Many pet parents treat cats like they're self-sufficient and can take care of all their grooming needs by themselves. Since cats are so fastidious and good at cleaning their fur, it's reasonable for people to think this way. However, the reality is, cats often need a little help in order to stay completely clean and healthy. Here are three reasons why you should consider bringing your cat to your vet for grooming on a regular basis.
Cats make a good effort to wash their ears themselves, but when they develop too much wax, help is needed.
Cats can develop excess ear wax for a variety of reasons. Some cats simply produce more than others. In some cases, excessive ear wax can develop as a result of an illness. However, the most common cause is ear mites.
Ear mites irritate a cat's ears, and as a result, they produce more ear wax. Over time, this can cause crusty build-up to form on a cat's ears, often appearing like little black spots. While treating the ear mites is a must, your cat could continue experiencing excessive ear wax discharge for a while, so get them groomed at the first sign of excessive wax.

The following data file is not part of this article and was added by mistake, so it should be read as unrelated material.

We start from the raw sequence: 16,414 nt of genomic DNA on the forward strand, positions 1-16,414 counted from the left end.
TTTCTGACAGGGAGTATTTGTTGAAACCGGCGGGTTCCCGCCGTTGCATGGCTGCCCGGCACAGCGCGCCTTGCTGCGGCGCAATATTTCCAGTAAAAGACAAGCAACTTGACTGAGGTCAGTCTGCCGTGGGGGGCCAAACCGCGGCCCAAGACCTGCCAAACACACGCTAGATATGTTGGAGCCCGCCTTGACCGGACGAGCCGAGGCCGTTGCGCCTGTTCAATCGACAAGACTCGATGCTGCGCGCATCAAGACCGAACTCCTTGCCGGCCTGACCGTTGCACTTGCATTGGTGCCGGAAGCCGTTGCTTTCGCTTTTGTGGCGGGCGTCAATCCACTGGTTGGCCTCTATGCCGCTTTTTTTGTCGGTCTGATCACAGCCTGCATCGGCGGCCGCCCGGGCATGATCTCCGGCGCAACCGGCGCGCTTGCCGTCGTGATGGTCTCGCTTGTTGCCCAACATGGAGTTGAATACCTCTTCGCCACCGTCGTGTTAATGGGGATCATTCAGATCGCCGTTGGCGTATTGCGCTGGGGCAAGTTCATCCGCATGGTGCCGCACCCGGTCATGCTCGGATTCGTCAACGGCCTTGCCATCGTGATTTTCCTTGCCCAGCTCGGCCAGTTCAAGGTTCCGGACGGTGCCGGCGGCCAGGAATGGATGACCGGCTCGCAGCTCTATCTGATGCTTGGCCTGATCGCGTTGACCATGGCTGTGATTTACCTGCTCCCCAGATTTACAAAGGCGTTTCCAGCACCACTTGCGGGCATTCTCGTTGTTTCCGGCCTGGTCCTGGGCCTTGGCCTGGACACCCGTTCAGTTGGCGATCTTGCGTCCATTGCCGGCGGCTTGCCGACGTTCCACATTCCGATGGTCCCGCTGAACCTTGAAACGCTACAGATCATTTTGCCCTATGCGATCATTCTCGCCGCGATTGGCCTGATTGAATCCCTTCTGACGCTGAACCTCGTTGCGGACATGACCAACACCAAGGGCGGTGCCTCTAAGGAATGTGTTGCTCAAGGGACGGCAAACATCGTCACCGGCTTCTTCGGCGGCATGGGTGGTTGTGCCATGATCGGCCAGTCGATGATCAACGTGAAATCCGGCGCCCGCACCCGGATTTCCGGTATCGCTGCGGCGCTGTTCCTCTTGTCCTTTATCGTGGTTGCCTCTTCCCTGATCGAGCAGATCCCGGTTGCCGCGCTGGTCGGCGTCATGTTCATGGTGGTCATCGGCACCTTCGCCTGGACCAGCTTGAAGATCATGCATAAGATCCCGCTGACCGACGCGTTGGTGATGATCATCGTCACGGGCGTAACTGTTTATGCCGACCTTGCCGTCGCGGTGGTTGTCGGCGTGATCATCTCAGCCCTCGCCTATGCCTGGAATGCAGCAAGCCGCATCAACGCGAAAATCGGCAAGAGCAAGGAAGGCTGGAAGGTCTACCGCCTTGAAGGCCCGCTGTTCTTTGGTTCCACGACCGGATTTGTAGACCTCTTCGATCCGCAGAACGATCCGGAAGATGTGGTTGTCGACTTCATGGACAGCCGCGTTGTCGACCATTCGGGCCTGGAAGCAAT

Another big problem for cats is their own claws. Cats can develop ingrown claws just like dogs can. When the claw curves inward and becomes too long, it can penetrate through the paw pad. This is obviously something that will hurt your cat when it tries to walk, but it can also expose their body to anything and everything that they're walking through. Imagine walking through the litter box with a wound on your foot; it's easy to understand how they could quickly develop an infection.
To prevent this from happening, your cat's claws simply need to be trimmed on a regular basis. If you handle this already, great! But since many pet owners struggle with it, don't be afraid to bring in your cat to a professional.
Lastly, regular grooming can make a big impact on your cat's stomach and digestive system.
Too much cat fur can cause hairballs, but the problems don't stop there. If the fur can't get out, it can become a gastrointestinal obstruction that can actually put your cat's life at risk. Once the situation becomes this severe, intervention from a veterinarian or even veterinary surgeon is necessary.
If that weren't enough, some cats can experience problems out the back end with hair, too. If a bit of hair manages to make it through the digestive tract, it can tangle up fecal matter, making it difficult for your cat to poop. In extreme situations, it's not unheard of for a cat to have a piece of excrement suspended halfway out of its body because it can't move any further because of the hair it's tangled in.
Cats need professional grooming services just like dogs do. If you're not having your cat groomed yet or you're worried that it could have one of the above mentioned problems, get to a professional veterinarian for help.